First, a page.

Most (but not all) prostate cancers grow slowly. It can take 5-10 years after the PSA rises above 2.5 ng/mL for it to ‘appear clinically’, that is, cause symptoms. The median survival time (period for which 50% of men survive with treatment) after the PSA starts to rise is reported to be 17 years. For this reason, a PSA that starts to rise in an older man, say 75-80 years, is usually not considered to be a threat to his health. In a man just over 50, however, it is significant.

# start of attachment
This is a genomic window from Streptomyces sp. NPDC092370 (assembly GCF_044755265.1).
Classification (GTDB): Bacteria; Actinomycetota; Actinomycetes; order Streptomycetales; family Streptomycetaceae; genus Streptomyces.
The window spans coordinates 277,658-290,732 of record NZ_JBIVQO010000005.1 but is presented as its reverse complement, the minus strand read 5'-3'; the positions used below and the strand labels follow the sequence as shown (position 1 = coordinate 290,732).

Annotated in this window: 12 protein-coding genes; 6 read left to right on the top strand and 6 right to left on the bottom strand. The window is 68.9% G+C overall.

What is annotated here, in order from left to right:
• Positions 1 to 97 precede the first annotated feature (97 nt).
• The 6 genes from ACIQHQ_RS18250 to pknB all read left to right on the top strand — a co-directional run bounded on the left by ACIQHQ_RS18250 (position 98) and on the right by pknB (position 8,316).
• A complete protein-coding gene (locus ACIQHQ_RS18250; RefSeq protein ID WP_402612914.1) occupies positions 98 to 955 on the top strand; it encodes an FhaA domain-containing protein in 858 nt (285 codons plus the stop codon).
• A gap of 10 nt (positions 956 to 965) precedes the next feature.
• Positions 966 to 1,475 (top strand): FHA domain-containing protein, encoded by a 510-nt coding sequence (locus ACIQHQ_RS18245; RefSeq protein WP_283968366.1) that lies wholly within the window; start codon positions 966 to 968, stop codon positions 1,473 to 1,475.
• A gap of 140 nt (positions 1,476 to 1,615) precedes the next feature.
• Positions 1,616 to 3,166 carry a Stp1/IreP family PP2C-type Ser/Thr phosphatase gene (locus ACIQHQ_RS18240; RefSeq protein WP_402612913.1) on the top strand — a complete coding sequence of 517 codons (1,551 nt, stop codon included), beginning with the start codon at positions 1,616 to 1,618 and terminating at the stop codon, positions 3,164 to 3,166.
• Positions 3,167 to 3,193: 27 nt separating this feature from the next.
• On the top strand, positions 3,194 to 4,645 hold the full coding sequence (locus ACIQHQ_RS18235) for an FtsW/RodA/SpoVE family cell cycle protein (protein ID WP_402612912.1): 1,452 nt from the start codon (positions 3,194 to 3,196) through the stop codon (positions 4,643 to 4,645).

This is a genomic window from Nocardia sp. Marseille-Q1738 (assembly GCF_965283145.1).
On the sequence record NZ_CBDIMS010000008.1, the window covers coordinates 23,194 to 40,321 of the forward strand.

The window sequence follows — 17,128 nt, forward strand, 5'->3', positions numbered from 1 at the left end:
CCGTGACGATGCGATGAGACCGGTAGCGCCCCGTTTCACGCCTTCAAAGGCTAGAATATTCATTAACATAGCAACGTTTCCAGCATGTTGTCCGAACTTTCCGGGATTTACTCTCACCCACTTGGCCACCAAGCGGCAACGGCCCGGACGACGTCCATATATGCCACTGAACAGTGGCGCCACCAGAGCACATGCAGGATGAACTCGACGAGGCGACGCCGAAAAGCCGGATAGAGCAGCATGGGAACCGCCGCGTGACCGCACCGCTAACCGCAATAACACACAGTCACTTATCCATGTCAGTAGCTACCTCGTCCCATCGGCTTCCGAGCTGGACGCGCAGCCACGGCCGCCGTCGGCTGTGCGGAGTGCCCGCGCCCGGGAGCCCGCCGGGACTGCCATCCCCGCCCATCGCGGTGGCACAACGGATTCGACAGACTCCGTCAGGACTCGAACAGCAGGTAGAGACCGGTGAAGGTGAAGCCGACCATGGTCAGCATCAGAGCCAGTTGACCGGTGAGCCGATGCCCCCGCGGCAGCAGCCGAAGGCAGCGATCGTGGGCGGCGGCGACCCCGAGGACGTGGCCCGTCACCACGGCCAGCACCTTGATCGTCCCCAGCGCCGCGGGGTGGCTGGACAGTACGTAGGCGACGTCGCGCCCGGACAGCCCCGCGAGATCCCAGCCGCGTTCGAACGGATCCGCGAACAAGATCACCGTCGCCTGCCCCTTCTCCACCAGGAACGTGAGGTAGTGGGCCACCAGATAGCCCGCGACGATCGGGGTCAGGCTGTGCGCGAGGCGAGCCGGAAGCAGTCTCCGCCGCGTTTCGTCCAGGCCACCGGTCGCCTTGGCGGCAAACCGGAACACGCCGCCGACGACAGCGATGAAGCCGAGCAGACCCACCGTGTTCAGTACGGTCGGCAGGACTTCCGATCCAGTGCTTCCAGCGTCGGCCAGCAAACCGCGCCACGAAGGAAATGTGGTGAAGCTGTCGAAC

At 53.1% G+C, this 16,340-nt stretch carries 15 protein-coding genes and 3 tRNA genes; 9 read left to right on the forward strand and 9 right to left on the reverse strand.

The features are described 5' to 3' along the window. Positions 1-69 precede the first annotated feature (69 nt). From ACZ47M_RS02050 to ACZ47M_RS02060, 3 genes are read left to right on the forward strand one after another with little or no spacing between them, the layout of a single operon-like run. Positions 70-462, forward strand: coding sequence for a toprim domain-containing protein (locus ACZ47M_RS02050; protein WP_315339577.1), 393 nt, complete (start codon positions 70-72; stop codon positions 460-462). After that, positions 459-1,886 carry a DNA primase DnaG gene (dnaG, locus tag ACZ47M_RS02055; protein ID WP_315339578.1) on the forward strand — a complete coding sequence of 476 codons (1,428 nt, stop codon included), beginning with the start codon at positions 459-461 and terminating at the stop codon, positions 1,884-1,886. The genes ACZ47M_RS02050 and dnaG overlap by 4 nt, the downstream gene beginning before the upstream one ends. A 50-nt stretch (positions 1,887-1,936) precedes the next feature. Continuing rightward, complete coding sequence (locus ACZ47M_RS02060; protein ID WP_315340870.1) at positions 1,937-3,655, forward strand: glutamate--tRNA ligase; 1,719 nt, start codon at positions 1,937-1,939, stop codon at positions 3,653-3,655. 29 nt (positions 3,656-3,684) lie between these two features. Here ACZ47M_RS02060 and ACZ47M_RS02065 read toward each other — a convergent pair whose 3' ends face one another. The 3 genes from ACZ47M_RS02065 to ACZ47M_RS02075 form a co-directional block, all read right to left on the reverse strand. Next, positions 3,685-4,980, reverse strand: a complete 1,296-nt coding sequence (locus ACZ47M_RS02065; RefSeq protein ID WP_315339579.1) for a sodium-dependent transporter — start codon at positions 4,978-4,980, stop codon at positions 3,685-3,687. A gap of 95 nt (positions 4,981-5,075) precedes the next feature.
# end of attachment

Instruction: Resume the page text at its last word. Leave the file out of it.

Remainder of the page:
These figures are presented as a guide only – the outlook for anyone diagnosed with prostate cancer depends on many clinical factors such as the tumour grade, the stage of the disease and other illnesses he may have.